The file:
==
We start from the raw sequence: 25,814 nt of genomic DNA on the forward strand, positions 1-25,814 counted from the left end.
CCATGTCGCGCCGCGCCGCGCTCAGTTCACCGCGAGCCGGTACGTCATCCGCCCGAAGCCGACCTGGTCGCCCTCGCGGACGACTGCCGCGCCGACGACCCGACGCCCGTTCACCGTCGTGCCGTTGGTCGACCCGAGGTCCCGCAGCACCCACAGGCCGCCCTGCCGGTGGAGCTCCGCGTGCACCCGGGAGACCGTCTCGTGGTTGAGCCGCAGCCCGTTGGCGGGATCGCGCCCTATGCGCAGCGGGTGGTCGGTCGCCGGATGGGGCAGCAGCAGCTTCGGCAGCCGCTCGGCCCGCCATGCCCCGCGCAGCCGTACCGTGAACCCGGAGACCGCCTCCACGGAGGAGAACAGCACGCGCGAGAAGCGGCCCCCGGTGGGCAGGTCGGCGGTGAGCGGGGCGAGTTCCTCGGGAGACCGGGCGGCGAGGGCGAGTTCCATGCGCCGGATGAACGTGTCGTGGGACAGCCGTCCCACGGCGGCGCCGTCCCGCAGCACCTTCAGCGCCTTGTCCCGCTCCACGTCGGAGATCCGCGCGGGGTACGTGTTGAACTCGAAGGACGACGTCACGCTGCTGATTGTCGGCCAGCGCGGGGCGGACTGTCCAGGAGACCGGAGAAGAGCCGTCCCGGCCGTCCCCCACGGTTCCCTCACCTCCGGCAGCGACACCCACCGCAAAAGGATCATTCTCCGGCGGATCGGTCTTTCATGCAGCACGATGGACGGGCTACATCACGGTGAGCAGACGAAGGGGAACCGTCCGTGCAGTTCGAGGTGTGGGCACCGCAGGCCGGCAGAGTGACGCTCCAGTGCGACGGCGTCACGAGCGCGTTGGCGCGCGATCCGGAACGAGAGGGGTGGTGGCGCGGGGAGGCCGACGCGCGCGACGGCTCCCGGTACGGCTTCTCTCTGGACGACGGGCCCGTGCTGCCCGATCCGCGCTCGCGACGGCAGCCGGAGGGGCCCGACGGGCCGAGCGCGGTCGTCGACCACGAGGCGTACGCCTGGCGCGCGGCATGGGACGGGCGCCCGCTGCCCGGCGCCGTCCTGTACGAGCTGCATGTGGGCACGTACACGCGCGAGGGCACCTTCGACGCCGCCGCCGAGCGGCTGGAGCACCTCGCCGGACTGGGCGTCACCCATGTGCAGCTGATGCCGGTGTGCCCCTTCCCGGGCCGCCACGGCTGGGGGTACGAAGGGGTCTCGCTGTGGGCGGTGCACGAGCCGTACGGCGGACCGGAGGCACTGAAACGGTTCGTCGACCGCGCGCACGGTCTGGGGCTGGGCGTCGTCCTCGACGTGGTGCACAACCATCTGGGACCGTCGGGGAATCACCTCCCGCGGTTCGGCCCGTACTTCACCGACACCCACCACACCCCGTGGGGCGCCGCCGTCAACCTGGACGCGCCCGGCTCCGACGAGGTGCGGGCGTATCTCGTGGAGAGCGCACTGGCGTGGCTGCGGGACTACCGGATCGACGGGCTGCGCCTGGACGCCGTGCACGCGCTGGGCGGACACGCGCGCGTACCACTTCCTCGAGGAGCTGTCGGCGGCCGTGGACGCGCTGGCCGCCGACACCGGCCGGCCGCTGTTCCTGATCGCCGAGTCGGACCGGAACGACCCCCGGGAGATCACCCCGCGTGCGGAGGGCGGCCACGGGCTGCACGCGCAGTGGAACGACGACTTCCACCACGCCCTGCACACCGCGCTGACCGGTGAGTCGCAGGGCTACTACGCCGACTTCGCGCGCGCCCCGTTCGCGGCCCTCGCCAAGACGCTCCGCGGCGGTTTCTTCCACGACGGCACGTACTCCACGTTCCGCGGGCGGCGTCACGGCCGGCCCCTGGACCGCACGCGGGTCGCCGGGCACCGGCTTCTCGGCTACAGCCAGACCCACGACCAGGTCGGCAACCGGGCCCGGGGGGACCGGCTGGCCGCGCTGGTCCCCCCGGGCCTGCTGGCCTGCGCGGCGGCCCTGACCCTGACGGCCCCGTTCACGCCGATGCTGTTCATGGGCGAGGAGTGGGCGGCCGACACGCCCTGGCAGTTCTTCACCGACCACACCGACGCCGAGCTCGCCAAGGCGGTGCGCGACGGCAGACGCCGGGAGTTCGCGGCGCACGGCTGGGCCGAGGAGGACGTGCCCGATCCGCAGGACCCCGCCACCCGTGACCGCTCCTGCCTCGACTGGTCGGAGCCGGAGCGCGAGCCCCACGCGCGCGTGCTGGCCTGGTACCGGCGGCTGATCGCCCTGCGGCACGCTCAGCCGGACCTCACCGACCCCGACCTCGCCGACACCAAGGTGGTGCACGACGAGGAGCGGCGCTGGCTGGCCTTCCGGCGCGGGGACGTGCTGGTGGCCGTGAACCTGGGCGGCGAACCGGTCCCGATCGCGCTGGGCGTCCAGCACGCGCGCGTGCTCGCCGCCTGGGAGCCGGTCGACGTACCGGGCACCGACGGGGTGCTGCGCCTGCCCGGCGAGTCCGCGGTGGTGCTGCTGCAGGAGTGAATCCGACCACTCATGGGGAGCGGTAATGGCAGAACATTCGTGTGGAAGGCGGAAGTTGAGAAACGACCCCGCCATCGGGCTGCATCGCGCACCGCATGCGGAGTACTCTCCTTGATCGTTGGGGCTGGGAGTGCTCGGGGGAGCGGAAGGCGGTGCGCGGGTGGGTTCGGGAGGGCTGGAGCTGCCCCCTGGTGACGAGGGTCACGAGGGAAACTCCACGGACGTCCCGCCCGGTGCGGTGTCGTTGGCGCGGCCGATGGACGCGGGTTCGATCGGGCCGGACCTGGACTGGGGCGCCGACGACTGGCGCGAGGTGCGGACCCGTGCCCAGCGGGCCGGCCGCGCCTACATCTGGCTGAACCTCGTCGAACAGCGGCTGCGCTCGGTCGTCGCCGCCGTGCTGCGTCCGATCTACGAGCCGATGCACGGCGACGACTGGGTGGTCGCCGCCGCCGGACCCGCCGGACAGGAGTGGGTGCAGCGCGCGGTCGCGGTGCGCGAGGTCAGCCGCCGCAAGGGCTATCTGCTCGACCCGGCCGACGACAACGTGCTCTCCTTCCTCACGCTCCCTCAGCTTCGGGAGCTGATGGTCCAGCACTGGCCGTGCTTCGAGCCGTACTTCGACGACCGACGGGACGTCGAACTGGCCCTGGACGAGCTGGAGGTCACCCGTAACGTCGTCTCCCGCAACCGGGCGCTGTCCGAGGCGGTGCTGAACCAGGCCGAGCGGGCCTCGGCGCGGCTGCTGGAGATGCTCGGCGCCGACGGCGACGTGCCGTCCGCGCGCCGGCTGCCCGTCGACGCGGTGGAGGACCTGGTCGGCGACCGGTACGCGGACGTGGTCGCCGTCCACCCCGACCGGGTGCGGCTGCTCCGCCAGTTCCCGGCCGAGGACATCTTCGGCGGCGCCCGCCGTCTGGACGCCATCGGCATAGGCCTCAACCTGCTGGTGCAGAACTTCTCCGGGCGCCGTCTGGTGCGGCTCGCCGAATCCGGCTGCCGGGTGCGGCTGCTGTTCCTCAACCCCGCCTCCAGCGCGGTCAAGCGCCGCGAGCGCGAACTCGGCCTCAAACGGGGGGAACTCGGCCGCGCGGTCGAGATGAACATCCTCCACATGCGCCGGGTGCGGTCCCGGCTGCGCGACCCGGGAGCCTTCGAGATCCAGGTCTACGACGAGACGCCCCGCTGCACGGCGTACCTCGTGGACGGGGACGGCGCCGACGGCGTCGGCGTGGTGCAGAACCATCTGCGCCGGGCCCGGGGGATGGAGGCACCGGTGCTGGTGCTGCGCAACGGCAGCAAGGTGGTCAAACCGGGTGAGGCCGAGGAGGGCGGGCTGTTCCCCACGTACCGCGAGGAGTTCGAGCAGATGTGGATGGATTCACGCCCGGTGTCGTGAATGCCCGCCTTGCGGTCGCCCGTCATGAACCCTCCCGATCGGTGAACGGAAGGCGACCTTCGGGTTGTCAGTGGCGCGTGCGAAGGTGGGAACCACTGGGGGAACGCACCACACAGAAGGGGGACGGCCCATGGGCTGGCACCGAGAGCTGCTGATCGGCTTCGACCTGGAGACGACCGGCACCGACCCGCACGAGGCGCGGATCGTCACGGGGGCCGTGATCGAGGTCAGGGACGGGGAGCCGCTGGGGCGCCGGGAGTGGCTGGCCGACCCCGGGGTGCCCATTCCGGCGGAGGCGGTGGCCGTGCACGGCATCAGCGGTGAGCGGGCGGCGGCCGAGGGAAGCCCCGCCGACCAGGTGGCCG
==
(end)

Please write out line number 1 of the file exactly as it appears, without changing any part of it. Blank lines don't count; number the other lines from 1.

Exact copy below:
We start from the raw sequence: 25,814 nt of genomic DNA on the forward strand, positions 1-25,814 counted from the left end.